It’s Friday, but Sunday isn’t coming… at least not the Sunday we once knew.
S. M. Lockridge‘s famous sermon refrain, “It’s Friday, but Sunday is Coming” is probably the most famous Good Friday sermon. The entire congregation shouts “Sunday is coming” on cue, filled with hope. But this year, sanctuaries will remain empty, or at least they should.
Earlier today, a friend called, she is a pastor and so is her father. He is planning to have a sun rise Easter service at his church with his parishioners. He’s in his 70s and has a heart condition; definitely at risk. Needless to say, there are many faithful worshipers who are also at risk. Her voice cries over this death sentence; a needless sacrifice; and for what?
So, if any of my clergy friends are reading this, hear me, Jesus died for your church, so you don’t have to. And by the way, Jesus didn’t die for Easter Lillies, ham, eggs, and gathering at sunrise to sing “In the Garden”. Jesus didn’t die for tradition. Jesus did not die so that we can sit on our cushioned pews in our finest clothes with white shoes and gloves. Jesus did not die so that you could hear a brass quartet play the descant of “Jesus Christ is Risen Today” with professional sopranos belting the melody. Jesus did not die for you to spread disease in your stained glass sanctuary. Why fashion a coffin from Tiffany’s glass? Lovely as it is; your building is not safe.
The word “sanctuary” means a place of safety and refuge. And Pastor, Priest, clergy, faith leader, etc.; you are called to “minister”; to care for the needs of others. Right now, we need leaders who will do what is right, even if it means hurting feelings. Yes, there will be those among us who are lonely, and isolated and really want to be together, but it is not safe. And I know, technology is difficult, and not everyone can figure out zoom, or live streaming or FaceTime. And for that I grieve. But it is reckless and sinful to gather at this time.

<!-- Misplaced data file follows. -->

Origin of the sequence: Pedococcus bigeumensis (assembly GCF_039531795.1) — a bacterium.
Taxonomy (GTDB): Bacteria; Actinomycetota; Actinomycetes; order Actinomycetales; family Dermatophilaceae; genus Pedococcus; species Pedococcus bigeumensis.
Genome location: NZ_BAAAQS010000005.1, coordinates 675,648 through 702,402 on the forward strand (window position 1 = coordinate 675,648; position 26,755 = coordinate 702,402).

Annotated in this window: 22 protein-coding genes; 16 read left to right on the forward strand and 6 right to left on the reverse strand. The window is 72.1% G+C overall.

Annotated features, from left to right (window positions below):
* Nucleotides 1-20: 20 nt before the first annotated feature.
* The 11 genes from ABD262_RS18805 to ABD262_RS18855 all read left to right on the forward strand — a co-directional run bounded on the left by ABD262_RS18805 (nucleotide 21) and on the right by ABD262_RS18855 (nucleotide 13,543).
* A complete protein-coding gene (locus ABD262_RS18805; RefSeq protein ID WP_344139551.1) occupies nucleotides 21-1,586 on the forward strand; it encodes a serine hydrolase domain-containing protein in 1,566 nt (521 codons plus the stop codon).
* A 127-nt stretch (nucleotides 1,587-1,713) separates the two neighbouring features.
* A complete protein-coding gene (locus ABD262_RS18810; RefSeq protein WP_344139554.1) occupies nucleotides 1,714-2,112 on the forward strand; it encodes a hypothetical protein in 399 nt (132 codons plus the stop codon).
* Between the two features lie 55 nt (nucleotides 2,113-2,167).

I too miss the smell of hyacinths, the sound of trumpets, and the way the colored light hits the organ pipes. I miss the deep breathing of choral singing, the echoing of descants from the rafters, and even those whose joyful noise is a little off key. I grieve that I won’t get to sit with the children for a moment on the chancel steps; the little girls twirling in frilly dresses; the little boys fussing with bowties; all of them wanting to share their candy and stories. Passing the peace on Easter is somehow different from other times, maybe there are more smiles or hugs or kisses and I will miss each handshake. I’m sad to miss dinner with my family, even though we can’t replicate grandma’s pineapple upside-down cake; I will miss remembering it with them. But these are the things that must be sacrificed to keep everyone safe. We have to give up more than we planned to this year.
When I Survey the Wondrous Cross by Isaac WattsWhen I survey the wondrous cross On which the Prince of glory died, My richest gain I count but loss, And pour contempt on all my pride.
Forbid it, Lord, that I should boast, Save in the death of Christ my God; All the vain things that charmed me most, I sacrifice them to His blood.
See, from His head, His hands, His feet, Sorrow and love flow mingled down; Did e’er such love and sorrow meet, Or thorns compose so rich a crown?
Were the whole realm of nature mine, That were a present far too small; Love so amazing, so divine, Demands my soul, my life, my all.
“He [Christ Jesus] himself bore our sins in his body on the cross, so that, free from sins, we might live for righteousness”. (1 Peter 2:24)
This year, live for righteousness, not for tradition. Socially distant, yet connected to the body of Christ by the power of the Holy Spirit, let us praise God in the safety of our new sanctuaries. Let us wear our faith like a N95 mask, let us wash our hands in hope, and let us love knowing that the barriers we are experiencing can not stop the love of God. Amen.